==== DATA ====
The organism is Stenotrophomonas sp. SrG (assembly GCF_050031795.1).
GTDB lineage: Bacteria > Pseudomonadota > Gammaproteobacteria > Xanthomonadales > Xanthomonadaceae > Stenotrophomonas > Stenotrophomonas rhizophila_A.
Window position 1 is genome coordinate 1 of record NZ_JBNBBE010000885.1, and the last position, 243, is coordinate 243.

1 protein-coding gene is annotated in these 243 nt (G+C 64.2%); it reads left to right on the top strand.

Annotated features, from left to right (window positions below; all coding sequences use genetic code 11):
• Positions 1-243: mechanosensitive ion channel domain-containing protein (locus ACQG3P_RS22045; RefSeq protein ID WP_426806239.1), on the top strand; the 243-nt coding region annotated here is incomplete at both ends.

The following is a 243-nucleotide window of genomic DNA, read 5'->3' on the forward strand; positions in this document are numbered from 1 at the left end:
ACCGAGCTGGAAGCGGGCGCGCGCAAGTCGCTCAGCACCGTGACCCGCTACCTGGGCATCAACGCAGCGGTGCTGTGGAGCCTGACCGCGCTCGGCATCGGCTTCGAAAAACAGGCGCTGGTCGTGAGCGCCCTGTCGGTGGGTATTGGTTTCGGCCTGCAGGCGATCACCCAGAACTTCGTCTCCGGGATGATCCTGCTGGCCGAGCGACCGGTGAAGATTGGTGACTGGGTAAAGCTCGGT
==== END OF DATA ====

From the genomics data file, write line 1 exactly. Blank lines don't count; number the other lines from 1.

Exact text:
The organism is Stenotrophomonas sp. SrG (assembly GCF_050031795.1).